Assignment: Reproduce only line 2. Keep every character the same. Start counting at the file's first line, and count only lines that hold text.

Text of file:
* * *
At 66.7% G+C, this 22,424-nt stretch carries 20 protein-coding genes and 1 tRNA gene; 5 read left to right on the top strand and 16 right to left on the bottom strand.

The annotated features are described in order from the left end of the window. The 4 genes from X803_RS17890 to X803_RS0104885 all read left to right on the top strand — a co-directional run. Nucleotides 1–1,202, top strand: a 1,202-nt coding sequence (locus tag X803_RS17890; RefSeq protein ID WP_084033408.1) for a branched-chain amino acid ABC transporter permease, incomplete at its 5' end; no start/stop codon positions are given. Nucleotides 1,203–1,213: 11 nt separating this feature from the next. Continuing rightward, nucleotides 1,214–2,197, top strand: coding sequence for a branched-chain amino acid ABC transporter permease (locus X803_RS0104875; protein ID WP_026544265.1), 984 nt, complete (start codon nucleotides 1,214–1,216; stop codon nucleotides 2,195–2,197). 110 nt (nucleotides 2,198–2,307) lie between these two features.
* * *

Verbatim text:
The annotated features are described in order from the left end of the window. The 4 genes from X803_RS17890 to X803_RS0104885 all read left to right on the top strand — a co-directional run. Nucleotides 1–1,202, top strand: a 1,202-nt coding sequence (locus tag X803_RS17890; RefSeq protein ID WP_084033408.1) for a branched-chain amino acid ABC transporter permease, incomplete at its 5' end; no start/stop codon positions are given. Nucleotides 1,203–1,213: 11 nt separating this feature from the next. Continuing rightward, nucleotides 1,214–2,197, top strand: coding sequence for a branched-chain amino acid ABC transporter permease (locus X803_RS0104875; protein ID WP_026544265.1), 984 nt, complete (start codon nucleotides 1,214–1,216; stop codon nucleotides 2,195–2,197). 110 nt (nucleotides 2,198–2,307) lie between these two features.